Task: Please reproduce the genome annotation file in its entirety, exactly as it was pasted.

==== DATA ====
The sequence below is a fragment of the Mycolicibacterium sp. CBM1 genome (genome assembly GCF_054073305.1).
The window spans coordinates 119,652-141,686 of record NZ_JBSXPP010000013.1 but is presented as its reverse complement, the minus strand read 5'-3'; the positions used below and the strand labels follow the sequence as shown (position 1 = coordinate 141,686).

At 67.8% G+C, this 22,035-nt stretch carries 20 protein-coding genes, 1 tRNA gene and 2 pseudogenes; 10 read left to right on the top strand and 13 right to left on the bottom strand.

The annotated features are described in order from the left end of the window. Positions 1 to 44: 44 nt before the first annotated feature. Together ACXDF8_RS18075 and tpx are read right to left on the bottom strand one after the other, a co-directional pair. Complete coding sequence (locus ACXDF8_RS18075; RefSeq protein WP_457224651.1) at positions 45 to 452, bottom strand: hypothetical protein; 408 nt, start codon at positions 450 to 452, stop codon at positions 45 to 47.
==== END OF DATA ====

The sequence below is a fragment of the Mycolicibacterium sp. CBM1 genome (genome assembly GCF_054073305.1).
The window spans coordinates 119,652-141,686 of record NZ_JBSXPP010000013.1 but is presented as its reverse complement, the minus strand read 5'-3'; the positions used below and the strand labels follow the sequence as shown (position 1 = coordinate 141,686).

At 67.8% G+C, this 22,035-nt stretch carries 20 protein-coding genes, 1 tRNA gene and 2 pseudogenes; 10 read left to right on the top strand and 13 right to left on the bottom strand.

The annotated features are described in order from the left end of the window. Positions 1 to 44: 44 nt before the first annotated feature. Together ACXDF8_RS18075 and tpx are read right to left on the bottom strand one after the other, a co-directional pair. Complete coding sequence (locus ACXDF8_RS18075; RefSeq protein WP_457224651.1) at positions 45 to 452, bottom strand: hypothetical protein; 408 nt, start codon at positions 450 to 452, stop codon at positions 45 to 47.